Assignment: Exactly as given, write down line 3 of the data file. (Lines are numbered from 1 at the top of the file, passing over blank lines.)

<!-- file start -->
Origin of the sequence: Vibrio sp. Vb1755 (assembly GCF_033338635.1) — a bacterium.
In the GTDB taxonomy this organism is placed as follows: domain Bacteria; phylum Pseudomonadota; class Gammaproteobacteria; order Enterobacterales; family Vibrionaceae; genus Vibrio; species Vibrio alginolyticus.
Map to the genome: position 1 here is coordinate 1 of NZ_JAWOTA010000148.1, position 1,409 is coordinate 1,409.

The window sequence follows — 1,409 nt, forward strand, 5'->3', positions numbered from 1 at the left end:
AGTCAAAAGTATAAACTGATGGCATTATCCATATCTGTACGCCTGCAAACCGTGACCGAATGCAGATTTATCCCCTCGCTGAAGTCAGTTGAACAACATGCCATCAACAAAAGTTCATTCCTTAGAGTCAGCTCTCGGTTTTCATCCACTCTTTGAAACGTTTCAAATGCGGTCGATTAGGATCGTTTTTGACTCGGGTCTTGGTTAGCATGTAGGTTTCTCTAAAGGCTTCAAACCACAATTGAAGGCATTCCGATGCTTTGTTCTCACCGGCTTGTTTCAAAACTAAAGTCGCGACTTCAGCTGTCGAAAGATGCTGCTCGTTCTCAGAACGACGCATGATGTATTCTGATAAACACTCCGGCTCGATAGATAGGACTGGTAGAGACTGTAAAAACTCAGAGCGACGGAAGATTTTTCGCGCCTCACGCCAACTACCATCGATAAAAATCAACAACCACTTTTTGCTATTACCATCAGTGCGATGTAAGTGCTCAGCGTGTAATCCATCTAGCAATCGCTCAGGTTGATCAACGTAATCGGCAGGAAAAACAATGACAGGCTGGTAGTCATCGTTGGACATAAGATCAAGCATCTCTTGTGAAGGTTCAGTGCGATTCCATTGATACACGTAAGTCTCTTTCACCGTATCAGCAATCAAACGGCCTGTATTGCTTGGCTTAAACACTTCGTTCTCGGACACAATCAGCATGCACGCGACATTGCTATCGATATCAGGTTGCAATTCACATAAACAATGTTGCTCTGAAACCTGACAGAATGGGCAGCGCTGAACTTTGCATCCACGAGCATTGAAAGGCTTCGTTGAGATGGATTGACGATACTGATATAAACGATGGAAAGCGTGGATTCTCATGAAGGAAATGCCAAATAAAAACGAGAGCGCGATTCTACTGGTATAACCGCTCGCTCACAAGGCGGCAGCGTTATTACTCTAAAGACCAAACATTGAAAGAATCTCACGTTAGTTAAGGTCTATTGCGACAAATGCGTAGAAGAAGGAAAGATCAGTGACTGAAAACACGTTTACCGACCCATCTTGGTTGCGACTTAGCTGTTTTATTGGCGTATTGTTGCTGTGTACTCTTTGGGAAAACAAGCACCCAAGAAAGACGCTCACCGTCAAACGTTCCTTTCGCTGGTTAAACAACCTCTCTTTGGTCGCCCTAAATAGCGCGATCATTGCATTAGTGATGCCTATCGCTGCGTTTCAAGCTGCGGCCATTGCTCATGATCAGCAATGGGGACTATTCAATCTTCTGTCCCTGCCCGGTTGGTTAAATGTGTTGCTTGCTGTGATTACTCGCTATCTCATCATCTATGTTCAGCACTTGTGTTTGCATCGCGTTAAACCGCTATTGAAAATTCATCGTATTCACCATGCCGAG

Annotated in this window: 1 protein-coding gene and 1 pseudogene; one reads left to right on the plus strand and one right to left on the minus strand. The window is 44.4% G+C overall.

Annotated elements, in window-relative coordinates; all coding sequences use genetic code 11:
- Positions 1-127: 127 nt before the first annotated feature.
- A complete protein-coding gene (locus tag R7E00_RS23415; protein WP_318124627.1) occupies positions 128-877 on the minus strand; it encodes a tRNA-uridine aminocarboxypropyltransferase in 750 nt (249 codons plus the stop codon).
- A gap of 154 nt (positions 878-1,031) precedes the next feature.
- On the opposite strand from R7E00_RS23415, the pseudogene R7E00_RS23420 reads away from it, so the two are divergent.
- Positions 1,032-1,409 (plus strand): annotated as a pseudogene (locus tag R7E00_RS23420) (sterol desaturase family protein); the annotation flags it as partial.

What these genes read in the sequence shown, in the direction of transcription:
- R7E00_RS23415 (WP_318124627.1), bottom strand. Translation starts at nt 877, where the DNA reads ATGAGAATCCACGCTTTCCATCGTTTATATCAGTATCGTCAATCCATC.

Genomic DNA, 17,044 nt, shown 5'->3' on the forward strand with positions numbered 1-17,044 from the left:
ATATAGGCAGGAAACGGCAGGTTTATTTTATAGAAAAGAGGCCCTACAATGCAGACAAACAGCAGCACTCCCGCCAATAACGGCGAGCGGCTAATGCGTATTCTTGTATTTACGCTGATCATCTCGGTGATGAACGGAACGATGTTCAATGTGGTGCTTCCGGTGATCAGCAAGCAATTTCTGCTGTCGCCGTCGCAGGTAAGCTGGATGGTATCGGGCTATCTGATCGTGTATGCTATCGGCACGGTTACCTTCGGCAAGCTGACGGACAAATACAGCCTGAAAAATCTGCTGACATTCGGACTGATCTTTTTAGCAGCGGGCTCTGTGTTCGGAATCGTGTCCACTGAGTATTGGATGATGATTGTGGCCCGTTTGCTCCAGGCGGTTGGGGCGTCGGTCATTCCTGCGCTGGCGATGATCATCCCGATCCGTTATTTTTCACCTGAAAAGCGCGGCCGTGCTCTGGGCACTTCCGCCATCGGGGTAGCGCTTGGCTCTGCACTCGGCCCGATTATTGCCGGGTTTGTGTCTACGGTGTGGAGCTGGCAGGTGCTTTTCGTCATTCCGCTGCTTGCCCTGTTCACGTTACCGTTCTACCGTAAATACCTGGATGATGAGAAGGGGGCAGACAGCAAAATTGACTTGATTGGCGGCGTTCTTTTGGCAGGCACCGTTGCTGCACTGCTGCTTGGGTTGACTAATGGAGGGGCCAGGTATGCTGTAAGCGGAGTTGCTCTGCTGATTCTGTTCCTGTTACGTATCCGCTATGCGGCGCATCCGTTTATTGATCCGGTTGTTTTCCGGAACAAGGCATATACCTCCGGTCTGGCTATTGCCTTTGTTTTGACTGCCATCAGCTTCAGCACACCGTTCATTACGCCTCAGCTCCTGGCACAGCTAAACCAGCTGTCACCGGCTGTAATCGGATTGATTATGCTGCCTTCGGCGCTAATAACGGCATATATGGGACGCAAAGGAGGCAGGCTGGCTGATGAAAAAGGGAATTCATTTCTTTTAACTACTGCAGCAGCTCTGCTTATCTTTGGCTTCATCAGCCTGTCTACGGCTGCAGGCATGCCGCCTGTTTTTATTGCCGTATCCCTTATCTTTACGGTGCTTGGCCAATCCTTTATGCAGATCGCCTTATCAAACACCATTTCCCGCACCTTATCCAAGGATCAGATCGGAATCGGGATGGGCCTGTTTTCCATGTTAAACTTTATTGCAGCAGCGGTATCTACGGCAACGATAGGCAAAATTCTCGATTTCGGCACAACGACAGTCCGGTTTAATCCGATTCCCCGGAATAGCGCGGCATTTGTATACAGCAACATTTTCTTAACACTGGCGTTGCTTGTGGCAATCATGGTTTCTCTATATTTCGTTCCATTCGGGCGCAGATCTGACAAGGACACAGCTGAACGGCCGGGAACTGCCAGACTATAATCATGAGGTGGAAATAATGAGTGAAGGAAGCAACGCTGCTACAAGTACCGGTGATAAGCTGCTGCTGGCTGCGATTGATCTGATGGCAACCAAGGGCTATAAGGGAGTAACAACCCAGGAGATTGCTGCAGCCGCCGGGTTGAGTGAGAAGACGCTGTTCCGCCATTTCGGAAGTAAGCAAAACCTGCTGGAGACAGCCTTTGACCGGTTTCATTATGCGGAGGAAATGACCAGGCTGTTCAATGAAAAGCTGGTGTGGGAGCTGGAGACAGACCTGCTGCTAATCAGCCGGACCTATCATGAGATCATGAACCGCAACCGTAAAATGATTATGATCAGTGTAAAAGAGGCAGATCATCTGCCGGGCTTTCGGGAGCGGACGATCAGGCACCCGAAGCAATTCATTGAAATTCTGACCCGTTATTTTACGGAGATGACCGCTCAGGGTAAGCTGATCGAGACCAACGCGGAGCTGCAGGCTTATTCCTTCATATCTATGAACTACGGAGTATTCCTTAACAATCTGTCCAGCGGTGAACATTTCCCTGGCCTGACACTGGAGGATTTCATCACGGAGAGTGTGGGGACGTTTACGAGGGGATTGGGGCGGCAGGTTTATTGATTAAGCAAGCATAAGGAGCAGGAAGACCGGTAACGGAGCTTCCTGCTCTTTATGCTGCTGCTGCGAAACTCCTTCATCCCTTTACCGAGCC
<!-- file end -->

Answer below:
Map to the genome: position 1 here is coordinate 1 of NZ_JAWOTA010000148.1, position 1,409 is coordinate 1,409.